In the letter, Einstein went on to discuss whether studying bees could help uncover new physics insights.

"But I cannot see a possibility to utilize those results in the investigation concerning the basis of physics," Einstein wrote.

"Such could only be the case if a new kind of sensory perception, resp. of their stimuli, would be revealed through the behaviour of the bees."

Andrew Greentree, a physicist at RMIT, said Einstein's comments here reflected that the physics of the time could not explain sensory perception in animals.

For instance, concepts that we are now beginning to understand — such as the way dolphins and bats use sound as a navigation guide — were not understood then, said Professor Greentree, one of the paper's co-authors.

But there is still more to learn about the connections between biology and physics.

"Biology is perhaps the ultimate proving ground for physics," Professor Greentree said.

"Nature — using nothing more complicated than natural selection — has taken subtle effects and turned them into wondrous and practical features of the world around us."

A scientist ahead of his time

The limited knowledge of animal sensing at the time didn't stop Einstein from exploring the possibilities.

In just one sentence, Einstein proposed that studying animal behaviours could be the key to new discoveries, decades before scientists began unravelling how animals perceive their environment.

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"It is thinkable that the investigation of the behaviour of migratory birds and carrier pigeons may someday lead to the understanding of some physical process which is not yet known," Einstein wrote.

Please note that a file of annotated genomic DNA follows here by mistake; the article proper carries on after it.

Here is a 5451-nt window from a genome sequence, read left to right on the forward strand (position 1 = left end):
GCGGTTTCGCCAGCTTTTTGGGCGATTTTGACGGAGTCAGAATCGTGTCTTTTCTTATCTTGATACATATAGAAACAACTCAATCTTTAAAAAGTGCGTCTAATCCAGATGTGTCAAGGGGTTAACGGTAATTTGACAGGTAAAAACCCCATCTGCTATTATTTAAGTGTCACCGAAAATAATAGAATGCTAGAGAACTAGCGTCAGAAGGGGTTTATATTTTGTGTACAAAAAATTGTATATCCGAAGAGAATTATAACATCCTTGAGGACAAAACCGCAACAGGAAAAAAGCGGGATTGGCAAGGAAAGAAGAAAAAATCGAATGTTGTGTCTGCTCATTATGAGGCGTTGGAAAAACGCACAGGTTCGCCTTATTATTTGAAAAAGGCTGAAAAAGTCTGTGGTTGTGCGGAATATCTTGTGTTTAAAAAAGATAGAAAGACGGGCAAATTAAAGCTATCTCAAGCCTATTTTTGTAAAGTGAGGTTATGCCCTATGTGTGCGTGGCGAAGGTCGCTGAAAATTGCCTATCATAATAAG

Indeed, research over the past decade has revealed how birds use the Earth's magnetic field to help keep them on track while migrating over thousands of kilometres.

And one of the theories for birds' magnetic-sensing capabilities is underpinned by ideas that Einstein proposed himself: quantum randomness and entanglement.

While Einstein dismissed these physics concepts as "spooky action at a distance", research today shows he was actually onto something when it comes to how birds perceive magnetic fields.

Quantum randomness and entanglement suggests certain chemical reactions that occur in light-sensitive proteins in bird retinas are influenced by the Earth's magnetic field, enabling birds to use it like a compass.

Professor Greentree said Einstein's musings suggested he was broad-minded and willing to share his ideas with anyone who asked a question.

"He was open to new ideas about the origins of sensory perception, even if they might conflict with the physics that he himself helped to forge," Professor Greentree said.

Dr Dyer said we could all learn something from Einstein's letter.

"If elite-level researchers like Einstein were willing to look at information with very open eyes, then perhaps we should all have very open eyes for how we approach new solutions for the world," Dr Dyer said.

"apicultural stops" and "honey highways" to preserve bees in urban areas .
© Ihor Hvozdetskyi / Shutterstock according to numbers of the international union for the conservation of nature, a kind of bees and Of ten European butterflies is threatened with extinction. "Avangles of honey", hotels for bees, apicultural stops ... In Europe, citizen and municipal initiatives to protect bees blooming, whether to enable them to feed or find a shelter.